For the first time, my relationship with my body changed because I saw what truly is. Not just a couple hundred pounds of annoying meat but an amazing machine that just needs to be tuned and maintained. Not for vanity but because of how it helps me live better and get the most out of each day. A few small adjustments in my body led to a change in my entire being. In my life.

Similarly, when I began to draw, I had no idea what seismic shifts this small change would cause in my life. Many of friends tell me that picking up a pen and opening up a sketchbook ultimately led them to change careers, travel the world, publish books, make new friends, new priorities, new plans for their remaining days.

Why? Why does this simple habit make such a difference? When you start to draw, you set things in motion. You start to see what is. Perhaps you’ll see beauty where you overlooked it. Perhaps you will fill books with stories about your life, an ordinary life, and suddenly see it is actually quite rich and wonderful. And perhaps the power of seeing so clearly will make you want to go and see more. And that desire will cause you, like Mole in The Wind in the Willows or Bilbo Baggins, to lock the door of your cozy little life and wander out into the wide world.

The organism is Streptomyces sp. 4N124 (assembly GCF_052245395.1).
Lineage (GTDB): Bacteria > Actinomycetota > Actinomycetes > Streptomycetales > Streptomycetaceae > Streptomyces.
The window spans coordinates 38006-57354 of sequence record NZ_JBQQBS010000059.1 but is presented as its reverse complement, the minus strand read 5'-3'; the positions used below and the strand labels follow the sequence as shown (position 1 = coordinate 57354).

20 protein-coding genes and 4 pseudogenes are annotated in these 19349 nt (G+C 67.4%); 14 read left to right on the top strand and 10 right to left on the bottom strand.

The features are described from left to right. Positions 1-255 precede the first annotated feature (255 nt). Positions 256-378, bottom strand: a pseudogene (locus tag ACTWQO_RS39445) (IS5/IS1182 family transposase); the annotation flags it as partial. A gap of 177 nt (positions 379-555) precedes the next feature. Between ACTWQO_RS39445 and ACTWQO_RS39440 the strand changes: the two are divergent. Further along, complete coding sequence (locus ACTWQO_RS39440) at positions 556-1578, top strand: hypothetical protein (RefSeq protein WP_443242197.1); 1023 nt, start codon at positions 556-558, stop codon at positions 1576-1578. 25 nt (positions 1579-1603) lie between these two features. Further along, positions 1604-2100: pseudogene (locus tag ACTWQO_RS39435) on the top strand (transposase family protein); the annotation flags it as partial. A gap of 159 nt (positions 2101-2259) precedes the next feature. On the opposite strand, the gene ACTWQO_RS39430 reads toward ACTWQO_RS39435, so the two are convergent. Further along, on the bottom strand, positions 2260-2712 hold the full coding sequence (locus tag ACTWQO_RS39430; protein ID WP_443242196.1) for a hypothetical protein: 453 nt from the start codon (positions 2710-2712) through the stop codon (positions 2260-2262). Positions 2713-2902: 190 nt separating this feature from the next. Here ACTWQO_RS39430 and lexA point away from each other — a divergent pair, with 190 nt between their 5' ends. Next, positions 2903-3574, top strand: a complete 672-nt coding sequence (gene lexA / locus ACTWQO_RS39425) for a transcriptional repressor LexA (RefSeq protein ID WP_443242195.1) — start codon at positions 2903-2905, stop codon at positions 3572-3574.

Maybe seeing clearly will show you that you have been hiding your true self from yourself, have been leading a life that wasn’t really what you wanted, that you could do more, that you could be more. That your childhood dreams are still valid, that your parents, your banker, your boss, your children can’t call all your shots. And that time is running out.

When you make art, you slowly brush the cobwebs from your inner life and sunlight starts to stream in. Who knows what it might reveal?

Maybe you will see that drawing is a thing that you actually can do even though the monkey has too long told you that you can’t, because you suck, because you have no talent or time. And, when you discover this power, you may come to wonder what else you have overlooked or deceived yourself about, what else you can do and be. Maybe you could paint or play the piano or visit Rome or hang-glide or open a store or be a clown or run for Prime Minister.  Or hire a trainer and get rid of your headaches.

This can be scary, feeling the first winds of freedom and change sweeping through the open door of your golden cage. But if you don’t face this fear from some angle, how can you ever see your life for what is and can be?